Dad’s bid to back illness research to come too late for his own children

A devoted Leeds dad is determined to raise thousands to fund medical research, which he has been told will come too late to save his own children.

Duncan Brownnutt with his children Caleb, four, and Ellie Mae, six, ahead of his fundraising cycle ride. Picture by Steve Riding.

Duncan Brownnutt’s two children, Ellie Mae, six, and Caleb, four, may not live to see their teens after they were both diagnosed with extremely rare Late Infantile Batten Disease.

The Cookridge youngsters’ cruel condition, which starts at the age of three, will eventually see the siblings lose their mobility, speech and eyesight.

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After seeing them deteriorate, Mr Brownnutt has set his sights on cycling 500miles from Norway to the Arctic Circle on a tandem to help a charity fund research that will finish in a decade.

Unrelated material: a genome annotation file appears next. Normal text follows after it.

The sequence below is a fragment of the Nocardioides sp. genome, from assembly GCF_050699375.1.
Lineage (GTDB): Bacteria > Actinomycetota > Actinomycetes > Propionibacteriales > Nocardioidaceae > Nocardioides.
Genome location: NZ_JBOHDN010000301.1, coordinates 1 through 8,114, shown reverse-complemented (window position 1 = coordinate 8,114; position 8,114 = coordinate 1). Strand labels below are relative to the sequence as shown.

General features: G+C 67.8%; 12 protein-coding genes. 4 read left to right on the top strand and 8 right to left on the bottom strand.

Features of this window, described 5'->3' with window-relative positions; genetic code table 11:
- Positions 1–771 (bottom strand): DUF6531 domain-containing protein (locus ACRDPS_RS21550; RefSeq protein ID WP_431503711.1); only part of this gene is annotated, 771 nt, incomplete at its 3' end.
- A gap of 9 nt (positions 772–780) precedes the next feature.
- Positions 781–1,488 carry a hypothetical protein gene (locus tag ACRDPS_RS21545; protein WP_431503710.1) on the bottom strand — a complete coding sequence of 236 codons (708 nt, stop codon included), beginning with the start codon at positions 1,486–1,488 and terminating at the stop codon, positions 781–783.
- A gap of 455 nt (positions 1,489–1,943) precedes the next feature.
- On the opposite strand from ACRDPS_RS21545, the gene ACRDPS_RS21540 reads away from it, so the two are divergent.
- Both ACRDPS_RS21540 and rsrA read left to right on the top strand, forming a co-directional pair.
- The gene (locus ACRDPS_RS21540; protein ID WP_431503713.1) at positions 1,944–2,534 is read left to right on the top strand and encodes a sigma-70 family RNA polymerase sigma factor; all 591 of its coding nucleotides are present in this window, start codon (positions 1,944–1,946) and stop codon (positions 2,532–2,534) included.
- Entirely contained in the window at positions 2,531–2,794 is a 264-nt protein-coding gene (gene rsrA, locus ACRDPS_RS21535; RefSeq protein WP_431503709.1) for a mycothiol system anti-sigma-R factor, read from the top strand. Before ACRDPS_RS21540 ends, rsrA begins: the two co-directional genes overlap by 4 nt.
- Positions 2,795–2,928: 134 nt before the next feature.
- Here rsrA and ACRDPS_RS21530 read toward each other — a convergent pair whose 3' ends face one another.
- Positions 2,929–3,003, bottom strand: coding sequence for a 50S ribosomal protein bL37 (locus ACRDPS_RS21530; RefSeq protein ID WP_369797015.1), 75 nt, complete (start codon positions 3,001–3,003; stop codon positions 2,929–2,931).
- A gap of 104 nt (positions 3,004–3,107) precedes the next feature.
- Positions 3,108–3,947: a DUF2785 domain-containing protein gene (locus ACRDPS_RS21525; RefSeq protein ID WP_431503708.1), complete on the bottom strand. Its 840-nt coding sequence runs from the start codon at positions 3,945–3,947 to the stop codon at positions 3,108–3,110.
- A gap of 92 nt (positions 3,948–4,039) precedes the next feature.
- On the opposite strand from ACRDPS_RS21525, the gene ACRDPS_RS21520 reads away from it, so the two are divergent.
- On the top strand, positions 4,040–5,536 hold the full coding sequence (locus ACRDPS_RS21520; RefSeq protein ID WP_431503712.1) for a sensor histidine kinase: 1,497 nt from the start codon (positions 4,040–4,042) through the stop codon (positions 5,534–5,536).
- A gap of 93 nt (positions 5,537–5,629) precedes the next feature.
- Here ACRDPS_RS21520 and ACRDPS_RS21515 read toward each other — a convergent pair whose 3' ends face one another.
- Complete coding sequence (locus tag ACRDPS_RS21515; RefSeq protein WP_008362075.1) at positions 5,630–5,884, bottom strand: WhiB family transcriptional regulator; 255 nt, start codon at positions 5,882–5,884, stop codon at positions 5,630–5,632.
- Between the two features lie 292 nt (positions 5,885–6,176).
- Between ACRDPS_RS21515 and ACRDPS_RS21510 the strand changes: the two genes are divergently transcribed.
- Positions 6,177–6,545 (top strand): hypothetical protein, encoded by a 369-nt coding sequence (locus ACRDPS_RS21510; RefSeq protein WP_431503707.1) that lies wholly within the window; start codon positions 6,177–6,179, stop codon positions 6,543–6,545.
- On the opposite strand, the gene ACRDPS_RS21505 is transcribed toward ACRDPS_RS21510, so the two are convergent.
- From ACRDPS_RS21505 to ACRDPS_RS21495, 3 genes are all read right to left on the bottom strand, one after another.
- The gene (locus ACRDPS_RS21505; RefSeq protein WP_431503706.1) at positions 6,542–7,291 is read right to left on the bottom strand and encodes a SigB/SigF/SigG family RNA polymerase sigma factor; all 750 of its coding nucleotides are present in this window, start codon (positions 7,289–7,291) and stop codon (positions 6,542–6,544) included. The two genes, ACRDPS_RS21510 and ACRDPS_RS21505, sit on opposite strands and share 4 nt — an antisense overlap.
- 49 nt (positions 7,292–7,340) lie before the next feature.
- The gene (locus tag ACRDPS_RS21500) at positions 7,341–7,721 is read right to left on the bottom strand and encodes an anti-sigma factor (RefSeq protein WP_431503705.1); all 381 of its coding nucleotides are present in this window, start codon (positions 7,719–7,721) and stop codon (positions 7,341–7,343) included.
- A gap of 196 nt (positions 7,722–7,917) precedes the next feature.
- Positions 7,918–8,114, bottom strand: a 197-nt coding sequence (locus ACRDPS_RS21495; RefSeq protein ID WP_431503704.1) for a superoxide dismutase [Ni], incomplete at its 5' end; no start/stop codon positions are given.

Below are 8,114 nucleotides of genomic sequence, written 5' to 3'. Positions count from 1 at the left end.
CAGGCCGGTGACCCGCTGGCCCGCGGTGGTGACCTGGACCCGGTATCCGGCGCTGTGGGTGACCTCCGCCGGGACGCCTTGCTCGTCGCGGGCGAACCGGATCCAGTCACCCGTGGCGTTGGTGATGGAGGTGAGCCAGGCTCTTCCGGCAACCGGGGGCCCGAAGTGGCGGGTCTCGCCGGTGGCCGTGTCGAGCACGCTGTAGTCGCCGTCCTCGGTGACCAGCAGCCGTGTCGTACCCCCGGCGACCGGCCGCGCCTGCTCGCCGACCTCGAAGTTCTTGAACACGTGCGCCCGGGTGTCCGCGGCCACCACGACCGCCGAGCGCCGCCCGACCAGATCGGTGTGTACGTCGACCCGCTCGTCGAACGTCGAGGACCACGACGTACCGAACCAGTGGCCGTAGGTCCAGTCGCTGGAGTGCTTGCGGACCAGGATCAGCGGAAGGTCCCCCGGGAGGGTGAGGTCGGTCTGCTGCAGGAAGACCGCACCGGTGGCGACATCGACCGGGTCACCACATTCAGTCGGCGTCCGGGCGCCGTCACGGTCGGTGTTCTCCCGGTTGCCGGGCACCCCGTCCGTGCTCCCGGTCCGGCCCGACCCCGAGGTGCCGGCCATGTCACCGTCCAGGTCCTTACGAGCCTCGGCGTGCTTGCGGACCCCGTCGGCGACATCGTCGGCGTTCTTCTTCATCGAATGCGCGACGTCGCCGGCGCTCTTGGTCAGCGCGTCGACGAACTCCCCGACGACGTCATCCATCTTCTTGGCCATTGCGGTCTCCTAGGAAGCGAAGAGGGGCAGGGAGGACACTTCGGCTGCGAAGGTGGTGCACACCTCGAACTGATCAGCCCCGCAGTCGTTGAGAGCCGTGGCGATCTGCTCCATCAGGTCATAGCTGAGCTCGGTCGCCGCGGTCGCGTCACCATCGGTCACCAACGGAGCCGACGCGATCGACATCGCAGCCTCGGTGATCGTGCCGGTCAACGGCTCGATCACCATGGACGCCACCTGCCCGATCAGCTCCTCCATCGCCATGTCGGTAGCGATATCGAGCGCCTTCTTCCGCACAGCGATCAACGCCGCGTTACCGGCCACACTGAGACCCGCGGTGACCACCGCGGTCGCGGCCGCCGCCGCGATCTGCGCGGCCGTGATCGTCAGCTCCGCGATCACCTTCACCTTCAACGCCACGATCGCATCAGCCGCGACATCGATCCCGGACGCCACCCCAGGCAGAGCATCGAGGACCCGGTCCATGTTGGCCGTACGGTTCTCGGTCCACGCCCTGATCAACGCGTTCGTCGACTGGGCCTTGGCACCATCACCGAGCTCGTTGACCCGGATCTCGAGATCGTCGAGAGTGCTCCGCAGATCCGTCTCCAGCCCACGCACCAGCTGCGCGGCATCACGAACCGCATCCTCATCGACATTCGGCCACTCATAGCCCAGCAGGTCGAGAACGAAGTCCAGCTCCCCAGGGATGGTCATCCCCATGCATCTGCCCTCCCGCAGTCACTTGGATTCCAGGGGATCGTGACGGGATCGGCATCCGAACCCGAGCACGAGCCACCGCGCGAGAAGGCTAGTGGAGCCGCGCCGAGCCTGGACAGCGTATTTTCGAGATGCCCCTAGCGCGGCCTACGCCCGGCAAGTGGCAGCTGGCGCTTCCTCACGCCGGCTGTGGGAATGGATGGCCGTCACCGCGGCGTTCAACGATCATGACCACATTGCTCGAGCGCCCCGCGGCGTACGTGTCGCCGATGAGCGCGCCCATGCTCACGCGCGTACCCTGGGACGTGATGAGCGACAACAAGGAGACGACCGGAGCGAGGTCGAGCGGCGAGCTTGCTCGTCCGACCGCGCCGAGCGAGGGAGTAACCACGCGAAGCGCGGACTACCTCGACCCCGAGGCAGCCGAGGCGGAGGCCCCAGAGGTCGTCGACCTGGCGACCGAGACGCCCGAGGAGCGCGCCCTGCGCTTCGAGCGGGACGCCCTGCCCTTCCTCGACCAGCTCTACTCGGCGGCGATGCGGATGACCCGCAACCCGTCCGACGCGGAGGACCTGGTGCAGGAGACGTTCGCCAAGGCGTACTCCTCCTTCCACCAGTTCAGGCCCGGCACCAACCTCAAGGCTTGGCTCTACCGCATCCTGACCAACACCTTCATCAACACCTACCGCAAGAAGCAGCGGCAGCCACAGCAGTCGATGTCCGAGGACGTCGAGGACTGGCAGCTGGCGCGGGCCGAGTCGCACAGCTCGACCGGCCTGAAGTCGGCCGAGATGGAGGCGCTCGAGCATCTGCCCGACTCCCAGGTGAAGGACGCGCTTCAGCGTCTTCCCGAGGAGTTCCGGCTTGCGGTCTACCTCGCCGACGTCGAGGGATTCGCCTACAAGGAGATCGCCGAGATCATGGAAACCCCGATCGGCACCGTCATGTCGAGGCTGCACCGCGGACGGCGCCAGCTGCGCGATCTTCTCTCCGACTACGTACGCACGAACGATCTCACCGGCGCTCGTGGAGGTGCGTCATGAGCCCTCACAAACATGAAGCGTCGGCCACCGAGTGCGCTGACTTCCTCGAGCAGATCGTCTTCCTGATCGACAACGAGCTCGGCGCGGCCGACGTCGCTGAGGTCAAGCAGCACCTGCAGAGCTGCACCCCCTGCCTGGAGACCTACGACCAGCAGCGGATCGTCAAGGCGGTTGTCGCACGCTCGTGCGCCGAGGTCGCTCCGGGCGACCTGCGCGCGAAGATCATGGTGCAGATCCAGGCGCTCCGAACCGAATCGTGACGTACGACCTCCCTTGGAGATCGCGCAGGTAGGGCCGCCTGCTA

The 39-year-old said: “There’s one clinical test going on at the moment and that will not end in time to help our kids unfortunately and that’s something we have to accept.

“It’s a 10-year trial and they don’t believe our kids have got 10 years left. I understand and accept that but it doesn’t make me want to stop supporting further research.”

Mr Brownnutt and his wife Lynsey were given the heartbreaking news one week before Christmas 2013 after Ellie Mae started having seizures.

The condition, which only affects one to three children in the UK every year, has progressed quickly for both children.

He aims to raise £5,000 for the Batten Disease Family Association by cycling from Roros, in Norway – where the first case of Batten Disease was reported – to the Arctic Circle Centre in northern Sweden over six days in July. To donate visit